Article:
A rash of overdoses experienced across 3 different states these last several weeks has authorities overwhelmed and under equipped. The suspected reason for the slew of overdoses is heroin laced with a potent opioid analgesic called Carfentanil.
Carfentanil is an extremely powerful painkiller used commercially to sedate large animals like elephants and marketed under the brand name Wildnil. It is a derivative analog of the notorious opioid painkiller Fentanyl, which is 10,000 times stronger than morphine.
Fentanyl and Carfentanil: New Drugs on the Block
Fentanyl has been making waves in recent times due to the unprecedented amounts of young people overdosing on the drug. States like New Jersey and Florida are hotbeds for fentanyl activity and the amount of overdoses has been on a steady rise.
The new practice of cutting heroin with fentanyl and carfentanil is a new trend that has disastrous ramifications if left untreated. These drugs are so powerful that simply the residue left behind in an old bag is enough to kill. It even has been used as a weaponized aerosol spray in chemical warfare as seen in the Moscow theater hostage crisis of 2002.
In 2015 Fentanyl was responsible for at least 100 lethal overdoses in Palm Beach County Florida. Heroin addicts aren’t adept at detecting fentanyl in their supply and as a result, at the mercy of the drug. These drugs have also been found to be present in counterfeit pills Oxycodone, Norcos and Xanax. They look identical to the pharmaceutical brand names, however, contain lethal doses of fentanyl. Using pill presses and illicit labs these shady counterfeiters mix these synthetic opioid analogs into name brand pharmaceuticals and people have no idea these drugs are tainted with much more potent opioid substances.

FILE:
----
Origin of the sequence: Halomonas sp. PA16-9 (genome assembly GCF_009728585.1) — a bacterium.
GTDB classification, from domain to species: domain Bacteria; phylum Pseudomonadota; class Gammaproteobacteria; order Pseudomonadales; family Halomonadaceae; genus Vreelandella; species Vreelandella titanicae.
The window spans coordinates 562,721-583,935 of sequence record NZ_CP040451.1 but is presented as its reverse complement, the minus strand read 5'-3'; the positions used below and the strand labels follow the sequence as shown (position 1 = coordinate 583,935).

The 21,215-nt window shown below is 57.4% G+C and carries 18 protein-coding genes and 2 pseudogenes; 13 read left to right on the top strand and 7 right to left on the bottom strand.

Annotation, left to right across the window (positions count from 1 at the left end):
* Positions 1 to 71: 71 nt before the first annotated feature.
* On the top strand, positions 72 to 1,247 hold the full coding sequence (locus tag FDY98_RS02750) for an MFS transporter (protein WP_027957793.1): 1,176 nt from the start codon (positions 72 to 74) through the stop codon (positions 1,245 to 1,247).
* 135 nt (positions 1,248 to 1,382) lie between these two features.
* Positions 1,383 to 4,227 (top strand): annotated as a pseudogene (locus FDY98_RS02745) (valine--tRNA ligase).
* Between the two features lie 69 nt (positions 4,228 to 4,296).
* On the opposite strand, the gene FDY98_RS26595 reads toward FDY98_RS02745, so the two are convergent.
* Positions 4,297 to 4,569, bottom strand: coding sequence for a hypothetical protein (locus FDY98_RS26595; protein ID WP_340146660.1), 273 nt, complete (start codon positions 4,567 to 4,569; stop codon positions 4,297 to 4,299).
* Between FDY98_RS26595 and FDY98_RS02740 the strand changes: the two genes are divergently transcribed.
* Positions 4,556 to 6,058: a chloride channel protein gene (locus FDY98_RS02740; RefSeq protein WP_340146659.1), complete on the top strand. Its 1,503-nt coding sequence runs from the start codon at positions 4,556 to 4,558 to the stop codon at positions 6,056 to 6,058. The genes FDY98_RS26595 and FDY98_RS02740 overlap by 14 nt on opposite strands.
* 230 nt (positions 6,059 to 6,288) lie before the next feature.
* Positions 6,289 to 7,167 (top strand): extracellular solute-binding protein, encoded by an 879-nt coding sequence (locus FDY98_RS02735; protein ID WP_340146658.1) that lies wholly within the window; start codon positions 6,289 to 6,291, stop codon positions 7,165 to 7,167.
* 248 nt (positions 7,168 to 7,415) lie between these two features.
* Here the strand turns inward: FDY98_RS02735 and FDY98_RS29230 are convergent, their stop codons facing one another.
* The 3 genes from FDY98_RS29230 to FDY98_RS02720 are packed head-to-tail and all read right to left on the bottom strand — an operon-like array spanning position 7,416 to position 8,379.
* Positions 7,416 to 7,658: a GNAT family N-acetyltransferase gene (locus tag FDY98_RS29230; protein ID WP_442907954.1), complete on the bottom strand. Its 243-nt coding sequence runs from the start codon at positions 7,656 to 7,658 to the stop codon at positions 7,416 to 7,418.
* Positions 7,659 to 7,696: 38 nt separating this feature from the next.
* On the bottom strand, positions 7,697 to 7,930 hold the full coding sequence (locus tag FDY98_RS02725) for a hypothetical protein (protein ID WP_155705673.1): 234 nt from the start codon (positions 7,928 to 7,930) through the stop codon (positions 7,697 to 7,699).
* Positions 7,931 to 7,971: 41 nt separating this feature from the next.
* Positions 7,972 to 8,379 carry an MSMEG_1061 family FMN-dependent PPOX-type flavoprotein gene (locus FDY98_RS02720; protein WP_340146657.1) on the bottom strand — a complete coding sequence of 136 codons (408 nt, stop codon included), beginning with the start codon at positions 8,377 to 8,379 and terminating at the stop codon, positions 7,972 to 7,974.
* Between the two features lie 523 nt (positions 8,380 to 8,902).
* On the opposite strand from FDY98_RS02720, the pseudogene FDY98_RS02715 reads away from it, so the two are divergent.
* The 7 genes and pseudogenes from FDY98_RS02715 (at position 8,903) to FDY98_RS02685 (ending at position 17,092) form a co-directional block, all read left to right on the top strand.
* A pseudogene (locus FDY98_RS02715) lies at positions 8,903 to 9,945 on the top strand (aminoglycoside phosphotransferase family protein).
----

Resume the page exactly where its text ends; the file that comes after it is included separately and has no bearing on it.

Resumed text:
This most recent spate of overdoses in Indiana, Ohio and West Virginia underscore the severity of the problem. For instance, in West Virginia 21 overdoses were reported in just 5 hours with one man ultimately succumbing to the drug. In Cincinnati 78 people overdosed in the span of two days.
The recent string of incidents has highlighted another concern as well. In many of the overdose cases the EMS responders that arrived on the scene ran out of supply of Naloxone (Narcan), an anti-opioid blocking medication designed to reverse the effects of acute intoxication from opioids like fentanyl. However this most recent instance of heroin laced with carfentanil proved to be too strong for the medication to combat and a significant amount more was needed in order to resuscitate the victims.
Something Needs to be Done
These latest incidents singal something much worse down the road. The rampant use opiates and opioids in society has reached epidemic level proportions. People are now dying in droves and very little is being done to combat the problem. As always awareness and education is the first line of defense in these situations. The more people are aware of the dangers of taking certain medications and street drugs the more likely they are to refrain. This along with law enforcement taking steps to eliminate the flow of these drugs into the American supply will eventually hinder and disrupt the illicit drug activity and mass overdoses being reported nationwide.